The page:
Agilent 34461A (from 2013) - needs more study, however appears be about 1 ppm / c. We hope to also be able to characterize LM399s in our micro-environmental chamber. A quick first test indicated that the 1 ppm / c DMM tempco was not simply a matter of LM399 tempco, this needs more study.
These values may or may not be linear over wide temperature swings of more than about +/- 2c or 3c.
The bottom line is: 6.5 DMMs may have a temperature coefficient that is not zero. A few experimenters are studying many references and are able to periodically check one or more references with a calibration laboratory. For others, short of a study at a calibration laboratory or by use of a Fluke 732B type reference or equivalent known to be in good working order, most DMM users may have difficulty determining (or be unaware of) the tempco of their DMM.
Also, many types of references and/or reference parts (or even DMM products for that matter) might statistically be more likely to trend one way or another. For example if a population of reference parts trends towards a statistical peak at +0.5 ppm / c, then many of the parts more likely than not might look in agreement and therefore "stable" even though the mean of the group is moving at +0.5 ppm. Many experimenters can detect and correct for such trends. To others, a few prototype references, all moving at -0.7 ppm / c (hypothetical case) might all look the "same" at several temperatures, and therefore be deemed to be "ultra stable".
Unfortunately, the same principle applies to DMMs. Say two DMMs are moving with similar tempcos, one at +0.45 c / ppm, and a second at +0.57 ppm / c. To an unaware observer of a voltage reference with a 0 ppm / c tempco, the reference looks to have a measurable temperature coefficient. Why? Because both high precision DMMs say so!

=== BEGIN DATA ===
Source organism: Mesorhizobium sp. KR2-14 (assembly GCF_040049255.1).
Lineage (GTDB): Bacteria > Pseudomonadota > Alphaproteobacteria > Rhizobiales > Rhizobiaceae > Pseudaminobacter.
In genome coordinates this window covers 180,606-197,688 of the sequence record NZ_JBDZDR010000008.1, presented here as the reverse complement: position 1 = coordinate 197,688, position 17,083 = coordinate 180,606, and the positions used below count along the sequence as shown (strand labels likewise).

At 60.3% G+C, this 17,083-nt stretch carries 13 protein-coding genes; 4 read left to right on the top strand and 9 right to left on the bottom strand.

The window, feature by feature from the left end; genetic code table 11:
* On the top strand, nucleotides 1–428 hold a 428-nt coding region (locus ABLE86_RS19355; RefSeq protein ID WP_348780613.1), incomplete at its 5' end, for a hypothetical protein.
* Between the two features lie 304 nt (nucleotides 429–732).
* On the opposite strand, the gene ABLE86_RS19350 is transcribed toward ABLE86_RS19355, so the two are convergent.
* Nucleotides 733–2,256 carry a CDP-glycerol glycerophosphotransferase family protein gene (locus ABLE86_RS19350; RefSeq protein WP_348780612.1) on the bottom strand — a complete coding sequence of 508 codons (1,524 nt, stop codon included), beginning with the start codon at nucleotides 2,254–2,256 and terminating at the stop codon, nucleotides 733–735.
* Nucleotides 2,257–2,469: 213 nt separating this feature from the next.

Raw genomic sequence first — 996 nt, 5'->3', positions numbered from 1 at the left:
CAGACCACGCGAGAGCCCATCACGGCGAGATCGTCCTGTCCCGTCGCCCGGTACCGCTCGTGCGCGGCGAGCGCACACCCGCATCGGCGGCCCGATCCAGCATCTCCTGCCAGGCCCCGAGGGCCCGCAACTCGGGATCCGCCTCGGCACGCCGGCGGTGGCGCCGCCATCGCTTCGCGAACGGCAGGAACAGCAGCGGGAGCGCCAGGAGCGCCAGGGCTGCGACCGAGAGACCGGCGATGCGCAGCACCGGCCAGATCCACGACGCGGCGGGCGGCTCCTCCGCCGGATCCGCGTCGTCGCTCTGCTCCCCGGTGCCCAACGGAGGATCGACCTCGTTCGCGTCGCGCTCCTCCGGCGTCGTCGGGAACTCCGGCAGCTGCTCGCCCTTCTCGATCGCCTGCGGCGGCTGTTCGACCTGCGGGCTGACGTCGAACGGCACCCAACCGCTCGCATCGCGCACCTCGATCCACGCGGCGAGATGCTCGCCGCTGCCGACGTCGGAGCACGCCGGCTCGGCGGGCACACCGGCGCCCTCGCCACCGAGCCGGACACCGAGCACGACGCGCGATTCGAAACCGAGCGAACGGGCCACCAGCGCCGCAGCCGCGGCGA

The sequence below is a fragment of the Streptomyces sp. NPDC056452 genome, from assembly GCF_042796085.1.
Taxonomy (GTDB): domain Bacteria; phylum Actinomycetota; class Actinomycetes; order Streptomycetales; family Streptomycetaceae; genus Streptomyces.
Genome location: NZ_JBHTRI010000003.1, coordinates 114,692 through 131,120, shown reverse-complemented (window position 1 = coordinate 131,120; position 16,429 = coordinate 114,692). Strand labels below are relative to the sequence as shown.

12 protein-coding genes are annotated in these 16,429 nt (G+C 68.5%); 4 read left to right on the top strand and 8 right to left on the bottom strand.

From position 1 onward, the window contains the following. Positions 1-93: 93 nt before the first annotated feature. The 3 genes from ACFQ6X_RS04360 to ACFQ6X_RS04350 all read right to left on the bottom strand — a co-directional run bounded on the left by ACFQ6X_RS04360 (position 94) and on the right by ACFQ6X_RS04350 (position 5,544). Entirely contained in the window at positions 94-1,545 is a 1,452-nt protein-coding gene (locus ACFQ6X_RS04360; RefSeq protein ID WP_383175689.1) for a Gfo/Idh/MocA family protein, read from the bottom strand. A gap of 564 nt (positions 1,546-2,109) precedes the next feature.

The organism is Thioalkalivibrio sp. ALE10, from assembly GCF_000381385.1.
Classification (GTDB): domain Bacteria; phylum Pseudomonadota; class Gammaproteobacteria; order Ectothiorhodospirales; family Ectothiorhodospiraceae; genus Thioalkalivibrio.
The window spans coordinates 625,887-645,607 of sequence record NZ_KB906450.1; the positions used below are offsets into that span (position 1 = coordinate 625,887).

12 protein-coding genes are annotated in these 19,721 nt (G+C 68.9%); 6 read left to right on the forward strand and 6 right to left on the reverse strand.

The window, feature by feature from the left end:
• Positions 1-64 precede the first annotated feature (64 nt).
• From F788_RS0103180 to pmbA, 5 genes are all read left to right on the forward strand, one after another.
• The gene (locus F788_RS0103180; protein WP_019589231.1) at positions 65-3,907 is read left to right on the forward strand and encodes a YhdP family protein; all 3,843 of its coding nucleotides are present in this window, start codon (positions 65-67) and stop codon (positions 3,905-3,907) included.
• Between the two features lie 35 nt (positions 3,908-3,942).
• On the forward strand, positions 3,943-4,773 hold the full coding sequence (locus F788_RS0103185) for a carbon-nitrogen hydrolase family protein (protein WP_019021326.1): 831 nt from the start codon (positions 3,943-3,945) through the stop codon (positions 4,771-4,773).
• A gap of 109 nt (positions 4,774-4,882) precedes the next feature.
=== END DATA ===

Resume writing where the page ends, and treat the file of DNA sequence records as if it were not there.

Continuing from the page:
(Also, as an aside, while many lead connections are less of a problem at 1 to 10 ppm, thermocouple junctions caused by various test connections can be another contributing error in measuring tempcos relying on data measured to better than 1 ppm.)
In a related matter, there are starting to be a large number of demonstrations and blog posts on the web showing very high resolution (e.g. 10 to 50 uV) 34461A histograms of various voltage reference chips under test. Many (not all) writers conclude that the shape of the histogram is absolutely determinative of the performance of the voltage reference chip under test. Some have commented on odd twin peaks. It could be the reference moving between two voltages as over small changes in room temperature, however at the ppm level more likely, the changes with temperature of both the 34461A and the reference under test for room temperature swings of a couple to few degress F (typical of some HVAC system performance as measured at the bench, sometimes worse for hot air systems where hot air might be blowing in the immediate vicinity of the test bench). This is not to criticize the 34461A, it is a remarkable instrument. However, all errors, including DMM errors must be considered for a data set to be most meaningful.
COPYRIGHT © 2013 JOSEPH M. GELLER